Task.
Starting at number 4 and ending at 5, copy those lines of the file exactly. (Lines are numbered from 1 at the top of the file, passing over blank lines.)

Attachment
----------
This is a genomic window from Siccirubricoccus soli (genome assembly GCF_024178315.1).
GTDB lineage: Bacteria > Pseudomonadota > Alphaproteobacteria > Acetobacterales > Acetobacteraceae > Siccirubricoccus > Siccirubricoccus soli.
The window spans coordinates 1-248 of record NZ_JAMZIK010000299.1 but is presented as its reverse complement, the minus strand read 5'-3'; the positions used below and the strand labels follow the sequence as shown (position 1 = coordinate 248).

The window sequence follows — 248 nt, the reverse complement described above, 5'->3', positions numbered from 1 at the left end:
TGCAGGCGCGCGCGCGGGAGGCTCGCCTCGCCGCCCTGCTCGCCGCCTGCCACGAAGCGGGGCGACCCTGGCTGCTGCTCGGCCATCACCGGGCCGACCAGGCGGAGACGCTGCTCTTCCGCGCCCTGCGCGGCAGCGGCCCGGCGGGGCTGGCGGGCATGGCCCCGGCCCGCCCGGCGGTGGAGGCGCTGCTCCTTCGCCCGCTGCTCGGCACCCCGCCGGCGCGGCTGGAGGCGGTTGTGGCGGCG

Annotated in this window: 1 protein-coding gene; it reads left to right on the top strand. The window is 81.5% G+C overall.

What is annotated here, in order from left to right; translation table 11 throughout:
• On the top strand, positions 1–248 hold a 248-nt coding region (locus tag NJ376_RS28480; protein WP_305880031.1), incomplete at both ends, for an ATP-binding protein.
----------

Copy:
The window sequence follows — 248 nt, the reverse complement described above, 5'->3', positions numbered from 1 at the left end:
TGCAGGCGCGCGCGCGGGAGGCTCGCCTCGCCGCCCTGCTCGCCGCCTGCCACGAAGCGGGGCGACCCTGGCTGCTGCTCGGCCATCACCGGGCCGACCAGGCGGAGACGCTGCTCTTCCGCGCCCTGCGCGGCAGCGGCCCGGCGGGGCTGGCGGGCATGGCCCCGGCCCGCCCGGCGGTGGAGGCGCTGCTCCTTCGCCCGCTGCTCGGCACCCCGCCGGCGCGGCTGGAGGCGGTTGTGGCGGCG